Executing your .exe tasks on a Cloud environment by using Azure Functions

I think that many of you on your Dynamics NAV or Dynamics 365 Business Central projects have tasks executed by using console applications (.exe) scheduled by using Windows Task Scheduler or other systems. This works good for on-premise environments (just take your .exe application, create a new schedule with Windows Task Scheduler and you’re ready to go), but what about using these .exe applications on a SaaS environment?

If you want to periodically execute your custom .exe tasks on a Cloud environment, using an Azure Virtual machine for this scope is a possible option but (as you can imagine) it’s not the best and the cheapest option available: in this way, you pay for the VM always and it’s not the best option to spin up an Azure VM only for hosting console applications and triggering them by using Windows Scheduler.

How to that in a more efficient way? By using Azure Functions, you can run your .exe applications in the cloud and only pay for the resources they consume when the workload is running (maybe few seconds, first million executions for month are free), without creating and maintaining environments (like Azure VMs) and (most important) without changing nothing on your .exe code. And you can do that in few minutes just with drag & drop. Let’s see how to do that.

As a first step, we create a new Function app via the Azure Portal by selecting Powershell Core as Runtime stack:

In the Hosting tab, select Plan type = Consumption (you pay only when the function is running) and then click Create to deploy your Function app:

When the Function app is created, you can see the new istance in the Function App panel on your Azure subscription. The istance is empty and we need to create a new Azure Function. We can do that manually by using the KUDU Console (link available under Platform features|Development Tools|Advanced Tools (KUDU) or by directing appending .scm to the function url):

If you select CMD and you navigate into the D:\home\site\wwwroot folder, you can see that the Function app is empty (only host.json is present):

Here we need to create a new Azure Function. An Azure Function is simply composed by a folder (named as your Function) that contains a function.json file and your function code. So, just create a new folder (here called AzureFunctionConsoleApp) and inside this folder we have to place 3 files (drag & drop from your local machine):

  • AzureFunctionConsoleApp.exe: it’s your .exe file that you want to run in the cloud
  • Function.json: it’s the function definition (bindings)
  • run.ps1: Powershell script that is automatically executed when your Azure Function runs

The function.json file is defined as follows:

  "bindings": [ 
    "name": "Timer",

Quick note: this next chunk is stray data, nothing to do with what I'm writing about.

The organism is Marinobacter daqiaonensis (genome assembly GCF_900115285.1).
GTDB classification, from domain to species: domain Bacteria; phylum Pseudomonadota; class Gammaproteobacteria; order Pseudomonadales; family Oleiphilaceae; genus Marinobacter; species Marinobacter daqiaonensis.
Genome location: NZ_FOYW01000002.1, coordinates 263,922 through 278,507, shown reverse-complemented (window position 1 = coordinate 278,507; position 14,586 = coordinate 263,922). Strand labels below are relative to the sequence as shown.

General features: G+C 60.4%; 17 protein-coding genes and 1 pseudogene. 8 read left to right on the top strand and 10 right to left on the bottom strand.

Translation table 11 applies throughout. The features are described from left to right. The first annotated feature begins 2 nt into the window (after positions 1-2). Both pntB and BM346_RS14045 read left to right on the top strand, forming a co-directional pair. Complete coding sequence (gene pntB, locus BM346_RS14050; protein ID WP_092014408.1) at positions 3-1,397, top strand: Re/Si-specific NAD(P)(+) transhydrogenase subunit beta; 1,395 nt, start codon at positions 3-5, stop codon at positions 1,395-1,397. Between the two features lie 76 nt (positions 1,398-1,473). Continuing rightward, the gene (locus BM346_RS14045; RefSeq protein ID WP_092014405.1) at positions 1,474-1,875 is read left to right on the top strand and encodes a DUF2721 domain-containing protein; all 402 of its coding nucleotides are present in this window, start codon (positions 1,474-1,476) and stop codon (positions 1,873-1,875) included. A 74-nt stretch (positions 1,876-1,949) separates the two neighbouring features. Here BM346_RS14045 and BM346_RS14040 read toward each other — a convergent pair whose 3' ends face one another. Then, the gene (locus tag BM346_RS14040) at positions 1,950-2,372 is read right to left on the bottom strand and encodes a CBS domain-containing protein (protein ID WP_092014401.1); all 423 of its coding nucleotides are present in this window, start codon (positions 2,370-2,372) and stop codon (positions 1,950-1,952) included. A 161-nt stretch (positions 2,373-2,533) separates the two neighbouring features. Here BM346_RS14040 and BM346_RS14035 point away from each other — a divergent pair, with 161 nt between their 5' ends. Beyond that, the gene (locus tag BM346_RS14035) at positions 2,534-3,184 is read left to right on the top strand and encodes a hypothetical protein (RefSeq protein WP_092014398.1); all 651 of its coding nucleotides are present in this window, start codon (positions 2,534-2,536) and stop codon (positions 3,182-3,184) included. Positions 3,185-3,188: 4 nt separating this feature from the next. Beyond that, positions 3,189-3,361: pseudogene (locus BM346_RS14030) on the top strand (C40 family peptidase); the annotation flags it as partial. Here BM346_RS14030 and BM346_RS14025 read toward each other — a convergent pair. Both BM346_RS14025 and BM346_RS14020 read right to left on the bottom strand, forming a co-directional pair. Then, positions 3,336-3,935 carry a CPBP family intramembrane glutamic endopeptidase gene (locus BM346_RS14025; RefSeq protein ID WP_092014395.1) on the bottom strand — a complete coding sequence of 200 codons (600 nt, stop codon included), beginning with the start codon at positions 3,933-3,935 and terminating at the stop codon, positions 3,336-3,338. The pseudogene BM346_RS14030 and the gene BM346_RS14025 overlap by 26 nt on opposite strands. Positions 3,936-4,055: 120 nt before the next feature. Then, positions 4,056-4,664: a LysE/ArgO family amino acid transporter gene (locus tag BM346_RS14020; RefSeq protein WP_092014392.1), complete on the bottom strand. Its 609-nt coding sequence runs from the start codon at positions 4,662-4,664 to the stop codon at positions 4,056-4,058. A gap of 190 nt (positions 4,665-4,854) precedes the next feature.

"type": "timerTrigger", 
    "direction": "in", 
    "schedule": "*/60 * * * * *" 
"disabled": false

We have defined a TimerTrigger Azure Function that runs every minute.

The run.ps1 Powershell file is defined as follows:

param($Timer, $TriggerMetadata)
Write-Output "Executing AzureFunctionConsoleApp.exe at: $(get-date)"
Set-Location "D:\home\site\wwwroot\AzureFunctionConsoleApp"

The script reads the input parameter binding (this is a need to avoid an error like “No parameter defined in the script or function for the input binding XXX“) and then executes the AzureFunctionConsoleApp.exe file.

When these two files are deployed, the function is immediately executed on your Azure environment and your .exe application is started.

You can also use the Azure Function Application settings in order to declare variable parameters that you need to use (or pass) to your .exe application (here for example I’ve declared a parameter called D365BCEndpoint):

This is quite useful when you need to manage parameters that could change in the future because you can directly change them via the Azure Portal easily:

In your .exe application, you can direclty read these Application settings parameters. In my AzureFunctionConsoleApp.exe application for example I read the previously declared parameter with:

Console.WriteLine($"Connection to D365BC URL {Environment.GetEnvironmentVariable("D365BCEndpoint")}!");

In this way, your .exe file is executed in the cloud and you can monitor it with the standard Azure Function log:

or (better) with Application Insights (that permits you to have a Live Metric Stream for real-time monitoring):

This is a quite easy and quick way to execute .exe applications in the cloud and pay only for the time they’re running. If you have this need, I suggest you to give it a try.

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